The appealing soundtrack offers slight variations on classic Mario tunes, and enhanced digitized sound effects give familiar foes extra bite (pun intended). Not only is New Super Mario Bros. just as fun as the old games, but you have the luxury of saving your place after every few stages. Some have accused this game of being somewhat short and easy, but don't believe it. The game is an ideal length, and there are hidden areas, mini-games, and two-players modes to boot. Well designed, true to the original, and universally fun, New Super Mario Bros. defies criticism. © Copyright 2006 The Video Game Critic.
Once you embark on your adventure you're treated to meticulously detailed, pre-rendered scenery with fixed camera angles. The lush foliage and traditional Japanese architecture are beautiful, and the natural sounds have an immersive quality. Unfortunately it's often hard to make out minute details on the screen or tell where you can go. Thank goodness for the left screen which displays a map of the entire level.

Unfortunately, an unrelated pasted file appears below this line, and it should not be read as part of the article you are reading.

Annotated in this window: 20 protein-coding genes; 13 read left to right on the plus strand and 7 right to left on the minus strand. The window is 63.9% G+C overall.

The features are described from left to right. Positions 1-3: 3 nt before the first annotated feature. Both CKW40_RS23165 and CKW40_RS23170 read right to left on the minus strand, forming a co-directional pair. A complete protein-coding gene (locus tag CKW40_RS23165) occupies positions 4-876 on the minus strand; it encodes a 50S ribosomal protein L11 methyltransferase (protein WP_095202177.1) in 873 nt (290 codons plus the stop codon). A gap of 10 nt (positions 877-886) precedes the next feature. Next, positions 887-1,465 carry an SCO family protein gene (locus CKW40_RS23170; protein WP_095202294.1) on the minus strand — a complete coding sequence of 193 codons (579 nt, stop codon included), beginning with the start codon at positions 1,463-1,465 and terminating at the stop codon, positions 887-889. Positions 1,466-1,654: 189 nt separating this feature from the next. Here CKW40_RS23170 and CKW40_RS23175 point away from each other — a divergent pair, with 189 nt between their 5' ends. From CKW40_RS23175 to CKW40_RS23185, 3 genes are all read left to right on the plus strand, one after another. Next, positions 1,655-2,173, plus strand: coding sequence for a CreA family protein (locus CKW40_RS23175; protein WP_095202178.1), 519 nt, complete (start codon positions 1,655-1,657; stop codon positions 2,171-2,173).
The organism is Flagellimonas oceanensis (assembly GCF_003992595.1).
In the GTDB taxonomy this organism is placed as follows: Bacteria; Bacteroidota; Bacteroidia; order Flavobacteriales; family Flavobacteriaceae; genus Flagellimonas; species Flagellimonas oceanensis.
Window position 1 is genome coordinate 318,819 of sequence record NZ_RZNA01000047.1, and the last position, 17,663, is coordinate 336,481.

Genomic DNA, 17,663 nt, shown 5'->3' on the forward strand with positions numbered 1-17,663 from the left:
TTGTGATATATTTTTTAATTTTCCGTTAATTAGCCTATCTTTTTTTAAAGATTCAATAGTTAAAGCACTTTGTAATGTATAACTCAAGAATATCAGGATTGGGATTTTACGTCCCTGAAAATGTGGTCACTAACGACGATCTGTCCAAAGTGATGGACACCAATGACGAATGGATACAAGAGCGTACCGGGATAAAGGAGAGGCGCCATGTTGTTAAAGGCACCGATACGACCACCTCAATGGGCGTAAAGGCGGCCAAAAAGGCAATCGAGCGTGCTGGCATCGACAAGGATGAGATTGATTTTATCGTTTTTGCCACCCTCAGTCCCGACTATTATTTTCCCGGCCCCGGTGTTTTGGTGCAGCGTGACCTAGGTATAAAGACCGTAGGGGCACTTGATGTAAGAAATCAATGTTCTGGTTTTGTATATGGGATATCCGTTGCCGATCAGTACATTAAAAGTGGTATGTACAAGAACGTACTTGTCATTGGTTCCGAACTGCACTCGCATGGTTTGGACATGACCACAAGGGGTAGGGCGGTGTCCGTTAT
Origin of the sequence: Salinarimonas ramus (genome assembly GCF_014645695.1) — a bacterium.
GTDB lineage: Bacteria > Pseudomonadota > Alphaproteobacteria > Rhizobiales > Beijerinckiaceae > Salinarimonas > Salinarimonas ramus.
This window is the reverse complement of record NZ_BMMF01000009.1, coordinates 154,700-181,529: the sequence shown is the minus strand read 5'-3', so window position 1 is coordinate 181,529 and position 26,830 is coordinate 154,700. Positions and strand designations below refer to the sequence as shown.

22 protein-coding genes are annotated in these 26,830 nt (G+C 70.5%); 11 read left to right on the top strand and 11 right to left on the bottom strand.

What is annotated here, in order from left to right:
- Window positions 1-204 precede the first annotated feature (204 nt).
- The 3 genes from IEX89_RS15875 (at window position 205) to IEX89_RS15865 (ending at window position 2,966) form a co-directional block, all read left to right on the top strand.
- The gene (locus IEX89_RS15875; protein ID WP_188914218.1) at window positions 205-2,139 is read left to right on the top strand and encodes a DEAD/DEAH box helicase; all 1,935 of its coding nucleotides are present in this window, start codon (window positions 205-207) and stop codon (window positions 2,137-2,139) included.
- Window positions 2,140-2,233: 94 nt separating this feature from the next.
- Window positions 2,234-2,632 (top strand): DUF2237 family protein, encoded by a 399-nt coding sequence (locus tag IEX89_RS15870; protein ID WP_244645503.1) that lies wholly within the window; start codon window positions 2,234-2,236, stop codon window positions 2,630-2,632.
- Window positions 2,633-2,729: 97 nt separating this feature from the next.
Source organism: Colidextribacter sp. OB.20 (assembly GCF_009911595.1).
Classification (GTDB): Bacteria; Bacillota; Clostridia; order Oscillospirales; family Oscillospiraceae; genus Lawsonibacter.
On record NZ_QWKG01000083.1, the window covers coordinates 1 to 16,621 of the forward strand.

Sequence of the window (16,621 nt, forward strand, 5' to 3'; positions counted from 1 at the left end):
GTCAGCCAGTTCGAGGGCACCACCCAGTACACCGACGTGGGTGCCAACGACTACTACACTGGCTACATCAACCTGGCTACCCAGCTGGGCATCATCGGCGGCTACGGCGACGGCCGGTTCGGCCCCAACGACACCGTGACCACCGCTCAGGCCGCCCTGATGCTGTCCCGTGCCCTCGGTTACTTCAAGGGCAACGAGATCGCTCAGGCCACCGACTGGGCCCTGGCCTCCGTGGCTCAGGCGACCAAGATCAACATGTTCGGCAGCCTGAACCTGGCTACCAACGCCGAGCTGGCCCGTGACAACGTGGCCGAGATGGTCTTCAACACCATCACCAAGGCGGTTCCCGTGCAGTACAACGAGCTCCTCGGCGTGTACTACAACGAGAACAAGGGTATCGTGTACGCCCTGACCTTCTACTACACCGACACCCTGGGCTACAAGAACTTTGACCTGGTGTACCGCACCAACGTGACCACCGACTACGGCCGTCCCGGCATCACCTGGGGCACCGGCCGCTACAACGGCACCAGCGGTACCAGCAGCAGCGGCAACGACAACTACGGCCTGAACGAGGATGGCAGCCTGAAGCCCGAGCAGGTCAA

Gaiden's gameplay involves exploration, talking to villagers, and fighting gangs of thugs (or monsters). The series is known for its jump-and-slash style, and this portable edition is no different. But instead of button-mashing, you're rubbing the stylus vigorously on the screen. You'll run the stylus across an enemy to slash it sideways, or down for a vertical sword slash. Run the stylus up the screen to jump, and tap it to toss a throwing star. Is this technique any better than mashing buttons? Not really! The combat becomes tiresome as enemy clones continuously materialize from portals.